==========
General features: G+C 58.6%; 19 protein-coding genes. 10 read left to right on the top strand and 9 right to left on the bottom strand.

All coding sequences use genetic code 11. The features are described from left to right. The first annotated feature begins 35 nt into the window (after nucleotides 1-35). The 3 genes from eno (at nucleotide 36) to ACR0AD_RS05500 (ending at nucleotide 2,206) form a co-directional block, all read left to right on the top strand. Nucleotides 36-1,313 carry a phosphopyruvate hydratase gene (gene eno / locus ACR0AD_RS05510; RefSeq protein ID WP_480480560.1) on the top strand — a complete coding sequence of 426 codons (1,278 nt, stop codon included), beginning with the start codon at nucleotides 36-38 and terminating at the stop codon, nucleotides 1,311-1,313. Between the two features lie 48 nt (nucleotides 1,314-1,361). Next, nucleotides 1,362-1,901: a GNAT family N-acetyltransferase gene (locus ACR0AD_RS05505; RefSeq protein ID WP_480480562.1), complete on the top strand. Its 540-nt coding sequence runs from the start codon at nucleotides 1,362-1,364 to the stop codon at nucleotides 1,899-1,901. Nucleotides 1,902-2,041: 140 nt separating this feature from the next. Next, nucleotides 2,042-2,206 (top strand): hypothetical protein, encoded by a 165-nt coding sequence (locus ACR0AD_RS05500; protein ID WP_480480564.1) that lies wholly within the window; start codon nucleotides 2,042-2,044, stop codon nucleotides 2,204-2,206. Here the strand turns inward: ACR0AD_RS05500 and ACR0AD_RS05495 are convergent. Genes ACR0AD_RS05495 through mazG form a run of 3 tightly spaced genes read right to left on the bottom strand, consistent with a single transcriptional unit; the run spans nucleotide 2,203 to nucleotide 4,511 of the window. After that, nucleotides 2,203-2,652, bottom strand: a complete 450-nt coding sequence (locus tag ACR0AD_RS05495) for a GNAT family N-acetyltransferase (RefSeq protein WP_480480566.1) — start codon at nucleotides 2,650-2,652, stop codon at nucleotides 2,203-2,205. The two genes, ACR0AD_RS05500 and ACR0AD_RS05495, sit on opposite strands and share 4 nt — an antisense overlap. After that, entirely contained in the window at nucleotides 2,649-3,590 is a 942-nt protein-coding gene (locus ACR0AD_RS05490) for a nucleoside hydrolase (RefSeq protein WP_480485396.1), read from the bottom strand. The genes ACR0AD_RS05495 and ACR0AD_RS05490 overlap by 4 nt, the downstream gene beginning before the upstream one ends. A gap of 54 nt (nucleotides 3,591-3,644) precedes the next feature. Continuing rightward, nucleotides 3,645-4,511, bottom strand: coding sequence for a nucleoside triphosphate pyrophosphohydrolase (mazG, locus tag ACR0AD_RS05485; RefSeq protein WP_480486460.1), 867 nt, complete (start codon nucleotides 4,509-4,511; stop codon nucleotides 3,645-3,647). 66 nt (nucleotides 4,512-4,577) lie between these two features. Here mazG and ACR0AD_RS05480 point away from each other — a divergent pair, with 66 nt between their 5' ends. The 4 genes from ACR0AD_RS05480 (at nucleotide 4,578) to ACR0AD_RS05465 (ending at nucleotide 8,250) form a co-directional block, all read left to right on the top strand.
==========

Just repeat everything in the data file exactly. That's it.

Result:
General features: G+C 58.6%; 19 protein-coding genes. 10 read left to right on the top strand and 9 right to left on the bottom strand.

All coding sequences use genetic code 11. The features are described from left to right. The first annotated feature begins 35 nt into the window (after nucleotides 1-35). The 3 genes from eno (at nucleotide 36) to ACR0AD_RS05500 (ending at nucleotide 2,206) form a co-directional block, all read left to right on the top strand. Nucleotides 36-1,313 carry a phosphopyruvate hydratase gene (gene eno / locus ACR0AD_RS05510; RefSeq protein ID WP_480480560.1) on the top strand — a complete coding sequence of 426 codons (1,278 nt, stop codon included), beginning with the start codon at nucleotides 36-38 and terminating at the stop codon, nucleotides 1,311-1,313. Between the two features lie 48 nt (nucleotides 1,314-1,361). Next, nucleotides 1,362-1,901: a GNAT family N-acetyltransferase gene (locus ACR0AD_RS05505; RefSeq protein ID WP_480480562.1), complete on the top strand. Its 540-nt coding sequence runs from the start codon at nucleotides 1,362-1,364 to the stop codon at nucleotides 1,899-1,901. Nucleotides 1,902-2,041: 140 nt separating this feature from the next. Next, nucleotides 2,042-2,206 (top strand): hypothetical protein, encoded by a 165-nt coding sequence (locus ACR0AD_RS05500; protein ID WP_480480564.1) that lies wholly within the window; start codon nucleotides 2,042-2,044, stop codon nucleotides 2,204-2,206. Here the strand turns inward: ACR0AD_RS05500 and ACR0AD_RS05495 are convergent. Genes ACR0AD_RS05495 through mazG form a run of 3 tightly spaced genes read right to left on the bottom strand, consistent with a single transcriptional unit; the run spans nucleotide 2,203 to nucleotide 4,511 of the window. After that, nucleotides 2,203-2,652, bottom strand: a complete 450-nt coding sequence (locus tag ACR0AD_RS05495) for a GNAT family N-acetyltransferase (RefSeq protein WP_480480566.1) — start codon at nucleotides 2,650-2,652, stop codon at nucleotides 2,203-2,205. The two genes, ACR0AD_RS05500 and ACR0AD_RS05495, sit on opposite strands and share 4 nt — an antisense overlap. After that, entirely contained in the window at nucleotides 2,649-3,590 is a 942-nt protein-coding gene (locus ACR0AD_RS05490) for a nucleoside hydrolase (RefSeq protein WP_480485396.1), read from the bottom strand. The genes ACR0AD_RS05495 and ACR0AD_RS05490 overlap by 4 nt, the downstream gene beginning before the upstream one ends. A gap of 54 nt (nucleotides 3,591-3,644) precedes the next feature. Continuing rightward, nucleotides 3,645-4,511, bottom strand: coding sequence for a nucleoside triphosphate pyrophosphohydrolase (mazG, locus tag ACR0AD_RS05485; RefSeq protein WP_480486460.1), 867 nt, complete (start codon nucleotides 4,509-4,511; stop codon nucleotides 3,645-3,647). 66 nt (nucleotides 4,512-4,577) lie between these two features. Here mazG and ACR0AD_RS05480 point away from each other — a divergent pair, with 66 nt between their 5' ends. The 4 genes from ACR0AD_RS05480 (at nucleotide 4,578) to ACR0AD_RS05465 (ending at nucleotide 8,250) form a co-directional block, all read left to right on the top strand.